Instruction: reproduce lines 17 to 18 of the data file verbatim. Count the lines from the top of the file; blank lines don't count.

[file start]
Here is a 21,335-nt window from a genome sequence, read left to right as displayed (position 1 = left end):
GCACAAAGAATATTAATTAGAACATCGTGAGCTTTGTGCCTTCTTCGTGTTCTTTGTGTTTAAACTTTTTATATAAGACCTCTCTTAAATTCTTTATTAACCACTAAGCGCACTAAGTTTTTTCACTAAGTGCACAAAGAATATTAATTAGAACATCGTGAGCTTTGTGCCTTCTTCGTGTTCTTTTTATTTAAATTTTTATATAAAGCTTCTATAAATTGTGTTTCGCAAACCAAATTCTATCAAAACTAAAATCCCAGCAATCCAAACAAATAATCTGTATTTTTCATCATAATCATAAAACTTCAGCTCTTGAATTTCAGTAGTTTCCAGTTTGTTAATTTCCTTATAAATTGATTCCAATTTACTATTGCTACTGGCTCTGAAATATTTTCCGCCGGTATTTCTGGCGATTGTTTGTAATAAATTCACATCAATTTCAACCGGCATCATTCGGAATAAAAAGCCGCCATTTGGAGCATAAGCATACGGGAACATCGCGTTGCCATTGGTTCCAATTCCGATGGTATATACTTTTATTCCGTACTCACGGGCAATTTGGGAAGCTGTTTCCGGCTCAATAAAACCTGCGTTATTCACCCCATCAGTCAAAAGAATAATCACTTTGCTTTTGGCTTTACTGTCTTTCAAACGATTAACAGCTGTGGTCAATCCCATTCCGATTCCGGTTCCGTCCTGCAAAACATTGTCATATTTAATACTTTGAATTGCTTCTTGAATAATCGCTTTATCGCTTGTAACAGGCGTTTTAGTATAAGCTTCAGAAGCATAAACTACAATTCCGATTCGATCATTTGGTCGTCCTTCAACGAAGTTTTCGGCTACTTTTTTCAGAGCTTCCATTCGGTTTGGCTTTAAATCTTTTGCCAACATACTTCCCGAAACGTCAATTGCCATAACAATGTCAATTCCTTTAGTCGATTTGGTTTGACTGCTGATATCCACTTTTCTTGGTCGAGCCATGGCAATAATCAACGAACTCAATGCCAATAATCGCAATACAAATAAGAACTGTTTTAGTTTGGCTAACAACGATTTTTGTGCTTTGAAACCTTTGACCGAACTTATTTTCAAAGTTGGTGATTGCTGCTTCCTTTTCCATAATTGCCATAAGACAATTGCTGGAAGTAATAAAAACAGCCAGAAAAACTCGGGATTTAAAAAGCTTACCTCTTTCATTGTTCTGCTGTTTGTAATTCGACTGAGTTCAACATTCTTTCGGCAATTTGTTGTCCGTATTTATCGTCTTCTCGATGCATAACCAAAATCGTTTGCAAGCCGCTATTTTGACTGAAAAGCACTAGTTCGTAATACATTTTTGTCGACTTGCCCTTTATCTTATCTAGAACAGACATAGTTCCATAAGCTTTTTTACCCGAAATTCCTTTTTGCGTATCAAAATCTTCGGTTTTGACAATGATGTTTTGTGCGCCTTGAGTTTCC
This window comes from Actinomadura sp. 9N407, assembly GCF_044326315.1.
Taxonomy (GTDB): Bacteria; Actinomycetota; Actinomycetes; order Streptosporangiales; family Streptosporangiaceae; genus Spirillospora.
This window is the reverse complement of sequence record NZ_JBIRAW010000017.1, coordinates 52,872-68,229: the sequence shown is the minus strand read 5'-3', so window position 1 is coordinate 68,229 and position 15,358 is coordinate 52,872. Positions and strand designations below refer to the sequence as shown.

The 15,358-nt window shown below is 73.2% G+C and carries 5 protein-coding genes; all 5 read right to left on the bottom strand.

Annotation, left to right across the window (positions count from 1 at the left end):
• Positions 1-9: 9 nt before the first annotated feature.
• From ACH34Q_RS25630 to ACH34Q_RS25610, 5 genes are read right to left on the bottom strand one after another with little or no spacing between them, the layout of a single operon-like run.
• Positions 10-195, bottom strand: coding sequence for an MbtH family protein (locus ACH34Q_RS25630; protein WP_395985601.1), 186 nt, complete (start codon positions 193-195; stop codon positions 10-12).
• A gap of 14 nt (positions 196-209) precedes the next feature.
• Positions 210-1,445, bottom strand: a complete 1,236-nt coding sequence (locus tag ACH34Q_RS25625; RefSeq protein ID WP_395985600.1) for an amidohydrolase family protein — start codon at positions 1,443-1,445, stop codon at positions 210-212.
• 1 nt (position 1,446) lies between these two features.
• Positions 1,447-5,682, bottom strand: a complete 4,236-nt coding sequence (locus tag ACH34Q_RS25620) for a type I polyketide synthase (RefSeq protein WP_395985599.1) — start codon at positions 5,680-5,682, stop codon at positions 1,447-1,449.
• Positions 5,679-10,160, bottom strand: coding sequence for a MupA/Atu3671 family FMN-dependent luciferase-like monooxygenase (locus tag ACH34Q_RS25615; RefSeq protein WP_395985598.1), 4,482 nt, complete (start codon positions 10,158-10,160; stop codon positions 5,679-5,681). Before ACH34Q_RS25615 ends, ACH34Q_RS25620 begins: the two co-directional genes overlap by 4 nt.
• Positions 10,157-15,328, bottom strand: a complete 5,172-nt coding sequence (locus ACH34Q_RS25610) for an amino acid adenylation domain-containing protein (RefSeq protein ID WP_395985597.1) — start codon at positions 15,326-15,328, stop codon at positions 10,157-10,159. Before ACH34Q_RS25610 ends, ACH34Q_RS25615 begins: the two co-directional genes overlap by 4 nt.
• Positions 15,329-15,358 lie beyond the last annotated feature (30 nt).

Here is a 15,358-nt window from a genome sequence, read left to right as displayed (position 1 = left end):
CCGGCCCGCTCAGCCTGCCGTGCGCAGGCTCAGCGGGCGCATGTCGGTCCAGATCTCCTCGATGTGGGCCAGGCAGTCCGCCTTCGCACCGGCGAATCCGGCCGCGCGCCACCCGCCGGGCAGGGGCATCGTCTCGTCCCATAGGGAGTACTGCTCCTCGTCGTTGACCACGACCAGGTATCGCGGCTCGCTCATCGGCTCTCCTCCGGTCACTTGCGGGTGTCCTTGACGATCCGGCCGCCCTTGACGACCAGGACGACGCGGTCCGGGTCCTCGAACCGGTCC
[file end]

• Positions 15,329-15,358 lie beyond the last annotated feature (30 nt).

Here is a 15,358-nt window from a genome sequence, read left to right as displayed (position 1 = left end):